Appeal from the Order of the Court of Common Pleas of Berks County, in the case of Commonwealth of Pennsylvania, Department of Transportation v. Leo Russell Maguire, No. 185 February 1984 AD.
Harold H. Cramer, Assistant Counsel, with him, Spencer A. Manthorpe, Chief Counsel, Morey Myers, General Counsel, Henry G. Barr, General Counsel, for appellant.
Eric L. B. Strahn, Ryan, Russell & McConaghy, for appellee.
President Judge Crumlish, Jr., Judges McGinley and Smith, sitting as a panel of three. Opinion by President Judge Crumlish, Jr.
[ 114 Pa. Commw. Page 582]
The Department of Transportation (DOT) appeals a Berks County Common Pleas Court order sustaining Leo Russell Maguire's appeal of a one-year driver's license suspension. We reverse.
The facts are undisputed. Maguire was arrested for driving under the influence of alcohol. 75 Pa. C. S. § 3731. He subsequently refused to submit to a breathalyzer after receiving a valid warning that refusal would result in suspension of his license. The arresting officer did not send the "Report of Refusal" to DOT until eight months later, whereupon DOT promptly revoked Maguire's license pursuant to 75 Pa. C. S. § 1547(b)(1). The common pleas court vacated because it concluded that Maguire was prejudiced by the delay since in the interim he had started his own business which required him to drive.
DOT contends that the common pleas court erred because the delay was not attributable to its actions.*fn1 We agree.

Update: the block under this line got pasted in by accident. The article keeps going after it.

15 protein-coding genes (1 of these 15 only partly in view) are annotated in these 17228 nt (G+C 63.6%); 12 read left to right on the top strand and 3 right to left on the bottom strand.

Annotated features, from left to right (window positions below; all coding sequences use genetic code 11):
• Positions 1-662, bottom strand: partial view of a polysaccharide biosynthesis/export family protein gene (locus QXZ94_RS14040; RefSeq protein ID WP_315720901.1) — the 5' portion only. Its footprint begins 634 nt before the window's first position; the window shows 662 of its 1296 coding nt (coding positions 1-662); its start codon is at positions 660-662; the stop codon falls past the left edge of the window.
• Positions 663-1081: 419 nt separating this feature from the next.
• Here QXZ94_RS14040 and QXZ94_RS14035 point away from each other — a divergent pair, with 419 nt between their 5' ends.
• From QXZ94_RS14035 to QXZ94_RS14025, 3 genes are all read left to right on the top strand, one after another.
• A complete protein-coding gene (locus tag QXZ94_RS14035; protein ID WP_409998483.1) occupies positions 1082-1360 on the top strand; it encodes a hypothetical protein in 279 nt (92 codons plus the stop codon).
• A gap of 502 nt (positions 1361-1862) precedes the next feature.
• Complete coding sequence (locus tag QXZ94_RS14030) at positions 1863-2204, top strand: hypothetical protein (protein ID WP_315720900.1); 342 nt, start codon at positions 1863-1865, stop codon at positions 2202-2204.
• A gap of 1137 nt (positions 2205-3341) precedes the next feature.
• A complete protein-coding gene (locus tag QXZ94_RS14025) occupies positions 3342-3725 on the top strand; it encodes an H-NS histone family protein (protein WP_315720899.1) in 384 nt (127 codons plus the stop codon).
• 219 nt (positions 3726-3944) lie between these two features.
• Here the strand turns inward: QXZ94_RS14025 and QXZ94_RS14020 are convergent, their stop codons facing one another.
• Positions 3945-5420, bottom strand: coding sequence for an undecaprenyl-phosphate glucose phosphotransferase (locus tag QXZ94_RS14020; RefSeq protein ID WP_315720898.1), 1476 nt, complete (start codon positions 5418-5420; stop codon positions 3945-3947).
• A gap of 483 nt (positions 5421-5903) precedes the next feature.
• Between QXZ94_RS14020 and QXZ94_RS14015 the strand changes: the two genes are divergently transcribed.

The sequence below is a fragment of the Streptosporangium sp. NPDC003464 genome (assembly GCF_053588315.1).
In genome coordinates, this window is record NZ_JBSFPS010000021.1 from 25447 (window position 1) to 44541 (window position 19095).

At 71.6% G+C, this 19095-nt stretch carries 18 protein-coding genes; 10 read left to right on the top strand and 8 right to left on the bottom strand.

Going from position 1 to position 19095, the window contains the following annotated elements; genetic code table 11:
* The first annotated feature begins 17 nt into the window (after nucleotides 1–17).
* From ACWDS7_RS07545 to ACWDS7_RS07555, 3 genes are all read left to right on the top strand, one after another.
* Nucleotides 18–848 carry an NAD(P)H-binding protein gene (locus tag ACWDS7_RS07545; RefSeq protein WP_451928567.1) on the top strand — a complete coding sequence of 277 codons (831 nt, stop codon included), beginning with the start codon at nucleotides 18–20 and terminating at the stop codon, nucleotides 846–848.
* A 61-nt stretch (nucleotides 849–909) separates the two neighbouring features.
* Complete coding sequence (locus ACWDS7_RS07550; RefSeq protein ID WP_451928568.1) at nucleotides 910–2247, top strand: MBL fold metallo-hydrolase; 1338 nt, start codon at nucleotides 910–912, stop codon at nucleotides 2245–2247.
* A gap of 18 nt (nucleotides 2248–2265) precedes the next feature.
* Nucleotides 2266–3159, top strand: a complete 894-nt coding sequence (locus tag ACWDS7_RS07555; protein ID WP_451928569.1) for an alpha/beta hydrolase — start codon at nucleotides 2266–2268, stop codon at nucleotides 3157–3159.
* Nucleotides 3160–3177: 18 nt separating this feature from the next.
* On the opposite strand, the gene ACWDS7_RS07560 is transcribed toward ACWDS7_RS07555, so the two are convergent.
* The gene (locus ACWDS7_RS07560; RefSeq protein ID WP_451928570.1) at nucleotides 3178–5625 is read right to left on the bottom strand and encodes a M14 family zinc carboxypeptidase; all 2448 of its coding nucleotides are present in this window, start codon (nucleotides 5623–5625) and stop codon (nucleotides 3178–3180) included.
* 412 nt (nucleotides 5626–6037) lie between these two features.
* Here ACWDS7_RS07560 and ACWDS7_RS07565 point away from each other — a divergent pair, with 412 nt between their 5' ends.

The common pleas court may reverse a suspension where the licensee shows that an unreasonable delay chargeable to DOT caused him to believe his privileges would not be impaired and to change his circumstances to his detriment. Department of Transportation, Bureau of Traffic Safety v. Lyons, 70 Pa. Commonwealth Ct. 604, 453 A.2d 730 (1982). In the context of suspensions imposed for convictions under the Vehicle Code, 75 Pa. C. S. § 101-9910, this Court has consistently held that a "delay cannot be chargeable to DOT before the
[ 114 Pa. Commw. Page 583]
Department is in receipt of the certification of conviction." Department of Transportation, Bureau of Driver Licensing v. Kazil, 97 Pa. Commonwealth Ct. 151, 152, 510 A.2d 148, 149 (1986). Department of Transportation v. Russo, 96 Pa. Commonwealth Ct. 187, 506 A.2d 1349 (1986); Lyons.
In Lyons, we stated that although both DOT and the court serve the Commonwealth, DOT is not accountable for a court clerk's delay in mailing a certification of a licensee's conviction to DOT. Likewise, we hold that DOT is not accountable for a local police department's delay in mailing the "Report of Refusal."
Section 1547(b)(1) requires DOT to suspend a licensee's privileges "upon notice by the police officer" that the licensee refused to submit to a breathalyzer. The record reveals that DOT acted promptly upon receiving the notice. ...